Now-a-days cooking is my main consistent creative outlet, along with a bit of writing and the occasional re-arrangement of something in the apartment. It's really not much and I have found that when I go a few weeks without much time in the kitchen I begin to crave creativity. A few weeks ago I found myself in this situation. I wasn't sure what it was at first but little by little I began to concretize it and pin it down: I wanted to burst out in a rainbow of colors - I questioned the point of this blog - I wanted to publish a poem - I wanted a channel for expressing creativity - not just expressing but also disseminating it. It was a strange feeling and I was glad when it subsided. I was surprised by what did it, too.

It was a conference on clinical hypnosis. First of all, I think it's really unfortunate that the word hypnosis stuck, which immediately conjures up images of yo-yos, swirling cartoon eyes and clucking like a chicken. The history goes back at least as far as Franz Mesmer, from whom we get the term mesmerize, so I guess there was a lot to work with/against. I would rather call it something like enhanced-relaxation-through-guided-imagery, but even that is somewhat limiting. If you've ever done yoga, it feels a lot like the final relaxation, Shavasana.

I went to this conference because clinical hypnosis is a fantastic tool for doctors. It can be used to help people with bladder control, chronic pain, addictive behaviors, and anxiety. It has many more uses also, especially in clinical psychology. I was encouraged to go as a student because of the way it would change the way I speak to patients even now. I definitely learned a lot but, to stay on topic here, I was also pleasantly surprised to find that it quenched my thirst for creativity.

The one thing you should know is that all hypnosis is self-hypnosis. Nobody can make you feel anything or control your mind. That being said, a big part of the basic level workshop was practicing self-hypnosis on oneself. I found this to be nothing more than tapping into my own imagination and letting my mind rest there for some time. This allows for all kinds of creativity and self-expression. Most importantly, it allowed me to enjoy and appreciate my own imagination in a way that I can tap into it on a regular basis without feeling like I needed to do something outrageous, like become a painter or a poet alongside medical school. (That would be a stretch of the imagination.) Once again, I was presented with exactly what I needed. It may not have been a great need, but what grace!

Do you ever feel the need for a creative outlet? Have you found it in an unexpected place?

22 October, 2011

the way things go

It was a perfectly cool and sunny day and I was riding the train into the city, on my way to an art museum. I had been planning this day for some time. I would go downtown and walk through the crowds, observing, feeling both like I was part of the crowd and yet completely separate from everybody else. At the museum I would spend as much time as I wanted, alone, in front of each piece. Relishing the fact that I would take the whole day for myself, without obligations to anybody else or to anything else. Pausing to write or think, or stop thinking. In fact I was thinking entirely too much - about school, my family, what I wanted to do with my life, everything. Shortly before I got to my train station, where Ian and I would part ways, I told him that I couldn't decide if I wanted to sit and think about everything or not at all. His response? Either one would all be all right as long as I didn't think about thinking because, according to Aristotle, that's what God does. Well, then.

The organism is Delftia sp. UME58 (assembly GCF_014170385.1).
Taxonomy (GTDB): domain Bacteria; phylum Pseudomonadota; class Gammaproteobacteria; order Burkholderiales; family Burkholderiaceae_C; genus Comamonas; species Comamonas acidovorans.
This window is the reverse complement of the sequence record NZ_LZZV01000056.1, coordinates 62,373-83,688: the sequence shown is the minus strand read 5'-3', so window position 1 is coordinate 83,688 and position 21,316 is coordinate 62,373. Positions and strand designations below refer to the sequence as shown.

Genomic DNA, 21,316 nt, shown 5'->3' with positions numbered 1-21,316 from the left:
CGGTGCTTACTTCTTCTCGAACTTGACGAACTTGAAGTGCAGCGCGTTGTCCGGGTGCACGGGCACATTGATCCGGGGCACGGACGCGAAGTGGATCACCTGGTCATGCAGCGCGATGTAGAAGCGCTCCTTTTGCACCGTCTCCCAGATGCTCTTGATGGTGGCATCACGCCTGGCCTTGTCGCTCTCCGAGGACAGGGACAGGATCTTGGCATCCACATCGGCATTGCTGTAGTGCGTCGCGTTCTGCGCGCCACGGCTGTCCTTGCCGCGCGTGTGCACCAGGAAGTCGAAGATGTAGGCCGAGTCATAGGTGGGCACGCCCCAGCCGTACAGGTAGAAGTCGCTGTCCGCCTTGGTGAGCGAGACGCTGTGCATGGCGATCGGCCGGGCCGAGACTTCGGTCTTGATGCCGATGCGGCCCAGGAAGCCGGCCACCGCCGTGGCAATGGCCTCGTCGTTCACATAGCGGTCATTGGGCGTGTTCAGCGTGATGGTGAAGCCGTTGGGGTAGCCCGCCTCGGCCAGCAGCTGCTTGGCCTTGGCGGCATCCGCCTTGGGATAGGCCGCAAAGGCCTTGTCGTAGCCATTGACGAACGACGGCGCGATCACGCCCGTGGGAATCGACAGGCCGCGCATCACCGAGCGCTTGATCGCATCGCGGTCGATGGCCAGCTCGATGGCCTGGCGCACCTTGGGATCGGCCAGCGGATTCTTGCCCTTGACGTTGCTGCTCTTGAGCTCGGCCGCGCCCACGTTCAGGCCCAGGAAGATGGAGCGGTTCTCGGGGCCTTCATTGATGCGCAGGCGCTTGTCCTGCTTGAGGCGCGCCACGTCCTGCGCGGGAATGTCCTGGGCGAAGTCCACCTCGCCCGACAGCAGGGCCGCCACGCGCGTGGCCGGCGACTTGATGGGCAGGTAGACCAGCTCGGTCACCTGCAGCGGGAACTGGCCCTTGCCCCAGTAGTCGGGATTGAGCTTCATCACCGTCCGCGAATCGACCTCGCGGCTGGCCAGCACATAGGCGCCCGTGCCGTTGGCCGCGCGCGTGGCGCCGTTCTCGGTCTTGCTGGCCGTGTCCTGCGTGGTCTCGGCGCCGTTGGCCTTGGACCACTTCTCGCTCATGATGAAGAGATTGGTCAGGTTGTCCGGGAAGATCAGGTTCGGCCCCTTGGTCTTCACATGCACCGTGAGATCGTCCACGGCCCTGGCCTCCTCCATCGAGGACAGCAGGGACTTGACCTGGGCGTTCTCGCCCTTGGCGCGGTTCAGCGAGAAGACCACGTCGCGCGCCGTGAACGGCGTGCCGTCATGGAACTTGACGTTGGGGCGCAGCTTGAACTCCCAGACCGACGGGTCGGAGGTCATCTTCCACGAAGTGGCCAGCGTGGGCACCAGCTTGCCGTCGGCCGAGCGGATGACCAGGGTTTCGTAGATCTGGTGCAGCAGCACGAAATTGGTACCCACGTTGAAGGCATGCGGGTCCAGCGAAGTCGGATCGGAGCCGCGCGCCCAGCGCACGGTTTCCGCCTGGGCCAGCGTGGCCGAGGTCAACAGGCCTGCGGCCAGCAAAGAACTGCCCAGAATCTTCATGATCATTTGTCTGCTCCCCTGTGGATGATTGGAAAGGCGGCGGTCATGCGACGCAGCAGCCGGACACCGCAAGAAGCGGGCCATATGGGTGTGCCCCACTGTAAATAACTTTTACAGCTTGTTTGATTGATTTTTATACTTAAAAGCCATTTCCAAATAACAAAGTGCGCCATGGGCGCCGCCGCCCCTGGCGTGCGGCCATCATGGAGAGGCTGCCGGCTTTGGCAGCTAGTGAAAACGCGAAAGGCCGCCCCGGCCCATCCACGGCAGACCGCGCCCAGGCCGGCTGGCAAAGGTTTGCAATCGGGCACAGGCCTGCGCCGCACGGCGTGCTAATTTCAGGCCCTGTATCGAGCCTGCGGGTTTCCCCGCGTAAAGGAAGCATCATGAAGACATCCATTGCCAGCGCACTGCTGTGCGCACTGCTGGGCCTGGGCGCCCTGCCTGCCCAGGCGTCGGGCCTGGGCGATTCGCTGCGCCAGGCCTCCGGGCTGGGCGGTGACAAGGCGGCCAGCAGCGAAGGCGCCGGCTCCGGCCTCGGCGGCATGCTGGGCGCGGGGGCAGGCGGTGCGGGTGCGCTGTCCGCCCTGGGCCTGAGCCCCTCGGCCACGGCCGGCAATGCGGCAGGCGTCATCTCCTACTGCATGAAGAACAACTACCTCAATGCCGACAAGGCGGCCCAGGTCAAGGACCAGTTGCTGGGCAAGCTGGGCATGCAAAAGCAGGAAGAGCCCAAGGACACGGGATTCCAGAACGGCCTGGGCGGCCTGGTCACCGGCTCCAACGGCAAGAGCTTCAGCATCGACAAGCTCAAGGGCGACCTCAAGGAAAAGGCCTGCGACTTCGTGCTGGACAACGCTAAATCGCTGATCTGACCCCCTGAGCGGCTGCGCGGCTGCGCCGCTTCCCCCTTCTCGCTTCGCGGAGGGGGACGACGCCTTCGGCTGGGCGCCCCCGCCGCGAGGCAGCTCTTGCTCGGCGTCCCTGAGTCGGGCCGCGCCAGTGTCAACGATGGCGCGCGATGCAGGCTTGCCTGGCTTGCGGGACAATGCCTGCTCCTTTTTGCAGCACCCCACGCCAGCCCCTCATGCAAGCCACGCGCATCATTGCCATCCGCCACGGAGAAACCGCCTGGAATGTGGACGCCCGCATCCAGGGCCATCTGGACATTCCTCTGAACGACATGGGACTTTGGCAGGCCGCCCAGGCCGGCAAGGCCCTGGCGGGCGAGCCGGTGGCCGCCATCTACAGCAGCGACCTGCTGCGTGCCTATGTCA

I got off at the wrong station, so that answered that question. It was a good answer. After walking and studying my map for some time (I'm somewhat slightly anti-GPS) I arrived at the museum and the first work that caught my eye was a film titled, "The Way Things Go". How fitting. I reflected on how I have felt so much gratitude recently for the way things go and the way that life sometimes seems to hand me exactly what I need, often without even knowing I needed it. Maybe I just take it and spin it this way in my head, but I feel no less gracious for it. Do you know what I mean? Things like seeing hundreds of faces that snapped me out of feeling sorry for myself, or a conversation with a friend about faith and hope that made me realize how special our friendship was, or something I read that encouraged me to write a little bit more often, just for myself.

How often do I miss the opportunity to see things in this light? But when I do realize what a blessing this world is, it is such a joy. Suddenly I am surrounded by a magical world with trains rushing by and people leaving work and children on their way home from school. In cars, on bicycles, walking, listening to headphones, carrying shopping bags. I see each of them as amazing individuals. I feel so blessed to witness these people in their daily routines, to glimpse their worlds as an outsider. It's incredibly beautiful.

What fills you with gratitude? Is there some little thing that reminds you that the world is full of beautiful things?

27 September, 2011

right brain